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The mozzarella man is in the Bronx

“I’m the mozzarella man,” says David Greco as his hands plunge into hot water to massage fresh cheese curds. And there’s a cigar man, cannoli women, a microbrewer and six other purveyors at the venerable Arthur Avenue Market in the Bronx. Not just vendors, rather specialists in their field from fresh rabbit to espresso.

David Greco ( "mozzarella man") Mike’s Deli, Arthur Avenue Market, Bronx, NY
David Greco ( "mozzarella man") Mike’s Deli, Arthur Avenue Market, Bronx, NY
Marc d'Entremont
Filling cannoli at The Pasticceria, Arthur Avenue Market, Bronx, NY
Marc d'Entremont

The Arthur Avenue Market is a microcosm of New York’s Belmont (Little Italy) neighborhood in the Bronx. This ethnic enclave, in a city that’s rapidly losing such neighborhood identities, thrives on pride, maintaining its reputation for top quality services and Italian restaurants. Arthur Avenue, its main artery, is a neighborhood street lined with trees, bustling shops, cafes and restaurants.

Opened in 1940 as one of several public markets by Fiorello LaGuardia, the popular Italian-American New York mayor, Arthur Avenue Market in the 21st century is the Whole Foods® of Italian food shopping. Quality, attractive marketing and a friendly village atmosphere permeate the enclosed market. With ten vendors, including gardening supplies and a tailor, it can be a one-stop destination.

David Greco’s Mike’s Deli has been in his family for three generations and part of the Market since it opened. Besides copious quantities of creamy mozzarella fresh, smoked or aged, Mike’s Deli has a café in the market and provides an extensive catering service. David’s cheesemaking skills were successfully tested recently on a Bobby Flay Throwdown.

Affable and relaxed, Paul Di Silvo has been rolling cigars for over 14 years, meaning he started quite young. Today La Casa Grande cigars are sought after by locals and international celebrities alike. Each cigar is hand rolled by a team with many decades of experience on equipment that dates from the early 20th century. La Casa Grande is a popular spot in the Arthur Avenue Market to observe an infrequent craft. Using premium tobaccos, much of it grown in Nicaragua, Paul is passionate in preserving both a traditional skill and the romance of the cigar. La Casa Grande frequently provides cigar rolling demos and workshops at weddings and events.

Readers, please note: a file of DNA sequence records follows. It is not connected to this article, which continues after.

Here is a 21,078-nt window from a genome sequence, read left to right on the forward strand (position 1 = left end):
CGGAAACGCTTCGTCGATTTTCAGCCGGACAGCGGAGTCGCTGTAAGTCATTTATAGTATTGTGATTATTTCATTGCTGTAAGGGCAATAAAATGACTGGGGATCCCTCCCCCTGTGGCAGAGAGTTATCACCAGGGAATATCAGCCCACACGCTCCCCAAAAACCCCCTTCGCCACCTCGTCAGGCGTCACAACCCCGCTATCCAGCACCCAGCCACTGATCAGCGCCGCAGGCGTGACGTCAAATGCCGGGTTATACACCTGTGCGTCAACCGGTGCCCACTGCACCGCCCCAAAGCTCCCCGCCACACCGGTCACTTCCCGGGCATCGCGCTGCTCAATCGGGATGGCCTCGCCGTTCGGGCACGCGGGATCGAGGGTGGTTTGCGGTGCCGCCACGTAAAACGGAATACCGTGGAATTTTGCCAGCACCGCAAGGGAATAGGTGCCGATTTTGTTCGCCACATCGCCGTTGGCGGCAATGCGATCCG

The Pasticceria offers a classic array of Italian and Italian-American baked treats. The cannoli was flaky with smooth ricotta filling, and the display cases were overflowing with butter cookies and pastries with several varieties difficult to find outside an Italian neighborhood. An extensive gelato selection is available from another case, and The Pasticceria is well known locally for their espresso and cappuccino.

Next door to the Market is an Arthur Avenue institution, Mario’s. Since 1919, the restaurant’s Neapolitan menu has become the classic of Italian American cuisine. Many items are fourth generation owner chef Joseph Migliuccis great grandmother’s recipes, the founder of Mario’s – Eggplant Parmesan, baked clams, eggplant with tomatoes, olives, capers and basil, grilled cheese, pasta with speck and a blush vodka sauce as well as thin white pizza with basil were a small sample from the extensive menu. Mario’s is closed on major holidays such as Thanksgiving and Christmas reminding all that in the Belmont, family still comes first.

Across the street is the stylish Trattoria Zero Otto Nove with a two level interior designed to resemble an Italian town square. The Trattoria serves an upscale Italian inspired menu, but a large stone and wood fired pizza oven dominates the lower courtyard level. An imaginative Nutella dessert pizza ended this food exploration of Arthur Avenue. The rich warm chocolate hazelnut spread, dusted with powdered sugar, paired well with the thin, crisp but flavorful hand thrown pizza dough.

New York still has neighborhoods such as Belmont and streets like Arthur Avenue that are pockets of an almost forgotten urban reality. In the food world that means real versus manufactured ingredients where hand crafted products are available and the skills nurtured.

Arthur Avenue Market, 2344 Arthur Ave., Bronx, NY, 10458, tel: 718-295-5033

Mario’s, 2342 Arthur Ave., Bronx, NY, 10458, tel: 718-584-1188

Trattoria Zero Otto Nove, 2357 Arthur Ave., Bronx, NY, 10458, tel: 718-220-1027

Disclaimer: the author was a guest of Gail Gerson-Witte of

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